Non-business activities: whether provided as a public authority: statutory obligation
In this guidance we use the term ‘statutory obligation’ as a form of shorthand. It means that the relevant legal provision either compels a public body to carry out an activity or, if the provision is permissive, requires the authority to carry it out in a particular way that is different to that in which private sector providers might do so.
This contrasts with statutory provisions that do no more than permit a public body to carry out activities which are also carried out in the private sector and do not determine how the activities should be carried out. These activities will be by way of business because they are not carried out under a special legal regime (see VATGPB3220).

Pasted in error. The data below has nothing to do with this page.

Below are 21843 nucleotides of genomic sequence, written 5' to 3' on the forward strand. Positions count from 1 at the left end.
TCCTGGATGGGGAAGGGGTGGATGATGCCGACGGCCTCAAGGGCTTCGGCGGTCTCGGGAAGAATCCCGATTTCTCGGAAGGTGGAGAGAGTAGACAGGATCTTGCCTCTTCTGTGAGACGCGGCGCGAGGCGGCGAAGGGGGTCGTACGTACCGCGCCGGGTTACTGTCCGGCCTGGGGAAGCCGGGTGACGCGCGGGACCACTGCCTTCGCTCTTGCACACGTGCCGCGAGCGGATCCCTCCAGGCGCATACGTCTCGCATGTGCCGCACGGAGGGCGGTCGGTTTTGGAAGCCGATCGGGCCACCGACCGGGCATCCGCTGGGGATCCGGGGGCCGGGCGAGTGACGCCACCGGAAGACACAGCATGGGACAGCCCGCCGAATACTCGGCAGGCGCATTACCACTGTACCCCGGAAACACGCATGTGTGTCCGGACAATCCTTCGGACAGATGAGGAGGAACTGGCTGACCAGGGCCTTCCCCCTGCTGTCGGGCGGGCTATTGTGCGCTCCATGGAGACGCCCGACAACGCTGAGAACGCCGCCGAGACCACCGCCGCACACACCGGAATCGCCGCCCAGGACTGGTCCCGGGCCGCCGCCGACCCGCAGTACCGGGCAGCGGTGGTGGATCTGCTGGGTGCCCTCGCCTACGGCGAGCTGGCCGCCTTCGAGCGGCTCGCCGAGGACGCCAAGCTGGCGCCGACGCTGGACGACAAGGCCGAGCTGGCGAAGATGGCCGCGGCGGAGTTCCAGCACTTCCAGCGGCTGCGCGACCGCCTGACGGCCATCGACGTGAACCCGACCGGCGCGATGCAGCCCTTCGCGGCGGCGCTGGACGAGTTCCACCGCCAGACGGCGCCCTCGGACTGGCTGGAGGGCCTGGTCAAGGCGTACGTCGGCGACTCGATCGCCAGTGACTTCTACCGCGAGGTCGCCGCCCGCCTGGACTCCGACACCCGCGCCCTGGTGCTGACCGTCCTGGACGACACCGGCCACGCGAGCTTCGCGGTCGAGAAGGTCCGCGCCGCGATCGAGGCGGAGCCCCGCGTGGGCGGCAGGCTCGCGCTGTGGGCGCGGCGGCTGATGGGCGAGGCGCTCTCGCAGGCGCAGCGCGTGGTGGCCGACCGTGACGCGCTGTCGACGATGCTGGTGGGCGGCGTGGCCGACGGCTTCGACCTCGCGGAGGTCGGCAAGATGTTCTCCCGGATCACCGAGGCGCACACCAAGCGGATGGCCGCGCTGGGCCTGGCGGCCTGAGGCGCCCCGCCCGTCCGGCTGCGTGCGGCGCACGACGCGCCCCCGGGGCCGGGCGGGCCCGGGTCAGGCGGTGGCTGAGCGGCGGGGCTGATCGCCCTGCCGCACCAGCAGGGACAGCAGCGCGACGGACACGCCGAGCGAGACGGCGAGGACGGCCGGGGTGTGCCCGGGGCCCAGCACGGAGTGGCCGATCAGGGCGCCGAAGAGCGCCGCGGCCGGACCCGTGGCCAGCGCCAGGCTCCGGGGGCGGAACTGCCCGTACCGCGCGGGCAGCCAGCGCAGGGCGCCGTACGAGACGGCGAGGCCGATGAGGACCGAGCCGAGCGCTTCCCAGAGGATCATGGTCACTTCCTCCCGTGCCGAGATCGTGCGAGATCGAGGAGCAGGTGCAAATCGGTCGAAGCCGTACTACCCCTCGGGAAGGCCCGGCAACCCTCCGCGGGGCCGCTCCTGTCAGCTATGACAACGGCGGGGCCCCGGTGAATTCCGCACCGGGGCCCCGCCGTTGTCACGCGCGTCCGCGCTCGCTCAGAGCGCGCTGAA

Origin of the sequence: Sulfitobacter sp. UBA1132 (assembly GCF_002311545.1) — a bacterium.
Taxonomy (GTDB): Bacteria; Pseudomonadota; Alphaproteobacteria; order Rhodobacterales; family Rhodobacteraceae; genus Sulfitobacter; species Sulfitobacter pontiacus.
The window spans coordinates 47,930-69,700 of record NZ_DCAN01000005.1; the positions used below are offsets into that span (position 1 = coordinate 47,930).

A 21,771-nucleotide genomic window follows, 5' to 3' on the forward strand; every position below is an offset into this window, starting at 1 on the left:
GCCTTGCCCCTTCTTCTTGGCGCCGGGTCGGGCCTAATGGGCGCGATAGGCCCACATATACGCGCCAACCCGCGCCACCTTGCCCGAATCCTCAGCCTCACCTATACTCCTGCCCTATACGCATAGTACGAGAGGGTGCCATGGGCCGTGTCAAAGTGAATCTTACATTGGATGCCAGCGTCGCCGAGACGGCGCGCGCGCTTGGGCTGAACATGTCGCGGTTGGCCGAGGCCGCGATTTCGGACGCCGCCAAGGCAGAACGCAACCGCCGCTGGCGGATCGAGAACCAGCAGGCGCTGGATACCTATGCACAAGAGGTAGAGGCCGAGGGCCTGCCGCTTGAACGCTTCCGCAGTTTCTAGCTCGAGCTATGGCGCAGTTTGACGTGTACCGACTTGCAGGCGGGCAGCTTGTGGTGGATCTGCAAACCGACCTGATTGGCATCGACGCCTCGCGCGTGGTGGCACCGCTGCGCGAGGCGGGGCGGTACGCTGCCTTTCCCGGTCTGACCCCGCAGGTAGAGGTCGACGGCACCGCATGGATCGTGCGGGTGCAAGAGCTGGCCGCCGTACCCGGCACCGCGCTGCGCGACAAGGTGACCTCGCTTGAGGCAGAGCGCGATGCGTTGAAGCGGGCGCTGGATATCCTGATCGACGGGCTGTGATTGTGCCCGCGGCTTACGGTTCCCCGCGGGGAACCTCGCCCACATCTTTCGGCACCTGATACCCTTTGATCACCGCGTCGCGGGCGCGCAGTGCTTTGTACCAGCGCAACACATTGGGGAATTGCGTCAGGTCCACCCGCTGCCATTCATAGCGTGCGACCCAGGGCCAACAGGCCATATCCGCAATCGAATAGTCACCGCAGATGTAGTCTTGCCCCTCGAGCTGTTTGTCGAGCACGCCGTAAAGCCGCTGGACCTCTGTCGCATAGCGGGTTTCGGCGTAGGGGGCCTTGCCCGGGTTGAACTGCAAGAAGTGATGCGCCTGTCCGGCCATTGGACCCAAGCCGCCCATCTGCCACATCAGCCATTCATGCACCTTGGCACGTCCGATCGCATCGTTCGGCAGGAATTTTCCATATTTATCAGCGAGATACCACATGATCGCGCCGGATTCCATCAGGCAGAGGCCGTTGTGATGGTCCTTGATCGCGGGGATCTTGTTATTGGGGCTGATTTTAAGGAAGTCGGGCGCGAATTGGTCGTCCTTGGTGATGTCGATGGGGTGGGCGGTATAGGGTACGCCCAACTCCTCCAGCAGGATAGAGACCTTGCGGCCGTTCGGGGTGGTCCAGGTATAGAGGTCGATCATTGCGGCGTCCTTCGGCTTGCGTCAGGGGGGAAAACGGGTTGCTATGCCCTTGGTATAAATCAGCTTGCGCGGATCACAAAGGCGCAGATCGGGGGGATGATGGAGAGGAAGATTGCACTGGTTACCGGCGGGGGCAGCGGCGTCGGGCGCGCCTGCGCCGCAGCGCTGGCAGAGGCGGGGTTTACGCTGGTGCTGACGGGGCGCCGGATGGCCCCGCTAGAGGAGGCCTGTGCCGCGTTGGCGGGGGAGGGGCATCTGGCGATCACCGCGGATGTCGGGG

In the case of Norwich City Council (VTD11822), the Council was clearly a body to which Article 13(1) might apply and the question was whether the activity fell within the Article because it was governed by a special legal regime. At issue was whether income received from businesses sponsoring various Council events was attributable to its statutory, that is to say non-business, activities.
Although it was accepted that the proceeds of the sponsorship were used in support of the Council’s statutory functions, the appeal was dismissed on the grounds that the sponsorship deals were not in themselves part of the statutory functions of the Council. They were not governed by a special legal regime but instead they were carried out under the same legal provisions as would apply to the private sector.